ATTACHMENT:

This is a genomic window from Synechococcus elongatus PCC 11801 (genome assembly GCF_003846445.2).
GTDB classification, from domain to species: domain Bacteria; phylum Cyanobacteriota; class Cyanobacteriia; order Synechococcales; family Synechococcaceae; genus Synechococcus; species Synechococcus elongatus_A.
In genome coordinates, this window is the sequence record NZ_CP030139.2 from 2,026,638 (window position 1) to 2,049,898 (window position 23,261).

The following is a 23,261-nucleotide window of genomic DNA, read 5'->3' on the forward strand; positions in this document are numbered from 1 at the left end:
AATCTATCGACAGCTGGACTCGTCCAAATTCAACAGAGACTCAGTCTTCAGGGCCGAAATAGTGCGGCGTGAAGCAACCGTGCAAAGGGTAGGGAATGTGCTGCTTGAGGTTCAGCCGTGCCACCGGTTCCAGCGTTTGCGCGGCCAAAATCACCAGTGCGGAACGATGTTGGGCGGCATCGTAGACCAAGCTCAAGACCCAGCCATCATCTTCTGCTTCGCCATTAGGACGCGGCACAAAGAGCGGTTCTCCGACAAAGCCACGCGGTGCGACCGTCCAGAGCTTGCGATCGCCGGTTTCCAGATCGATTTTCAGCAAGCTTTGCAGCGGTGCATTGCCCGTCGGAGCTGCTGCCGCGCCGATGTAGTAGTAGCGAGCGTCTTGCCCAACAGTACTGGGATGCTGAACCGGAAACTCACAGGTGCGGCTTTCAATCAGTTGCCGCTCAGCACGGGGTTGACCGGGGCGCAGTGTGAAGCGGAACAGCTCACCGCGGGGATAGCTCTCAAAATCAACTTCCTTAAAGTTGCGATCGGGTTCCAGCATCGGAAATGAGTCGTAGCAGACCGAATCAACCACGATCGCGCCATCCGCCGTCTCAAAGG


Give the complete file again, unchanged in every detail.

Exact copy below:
This is a genomic window from Synechococcus elongatus PCC 11801 (genome assembly GCF_003846445.2).
GTDB classification, from domain to species: domain Bacteria; phylum Cyanobacteriota; class Cyanobacteriia; order Synechococcales; family Synechococcaceae; genus Synechococcus; species Synechococcus elongatus_A.
In genome coordinates, this window is the sequence record NZ_CP030139.2 from 2,026,638 (window position 1) to 2,049,898 (window position 23,261).

The following is a 23,261-nucleotide window of genomic DNA, read 5'->3' on the forward strand; positions in this document are numbered from 1 at the left end:
AATCTATCGACAGCTGGACTCGTCCAAATTCAACAGAGACTCAGTCTTCAGGGCCGAAATAGTGCGGCGTGAAGCAACCGTGCAAAGGGTAGGGAATGTGCTGCTTGAGGTTCAGCCGTGCCACCGGTTCCAGCGTTTGCGCGGCCAAAATCACCAGTGCGGAACGATGTTGGGCGGCATCGTAGACCAAGCTCAAGACCCAGCCATCATCTTCTGCTTCGCCATTAGGACGCGGCACAAAGAGCGGTTCTCCGACAAAGCCACGCGGTGCGACCGTCCAGAGCTTGCGATCGCCGGTTTCCAGATCGATTTTCAGCAAGCTTTGCAGCGGTGCATTGCCCGTCGGAGCTGCTGCCGCGCCGATGTAGTAGTAGCGAGCGTCTTGCCCAACAGTACTGGGATGCTGAACCGGAAACTCACAGGTGCGGCTTTCAATCAGTTGCCGCTCAGCACGGGGTTGACCGGGGCGCAGTGTGAAGCGGAACAGCTCACCGCGGGGATAGCTCTCAAAATCAACTTCCTTAAAGTTGCGATCGGGTTCCAGCATCGGAAATGAGTCGTAGCAGACCGAATCAACCACGATCGCGCCATCCGCCGTCTCAAAGG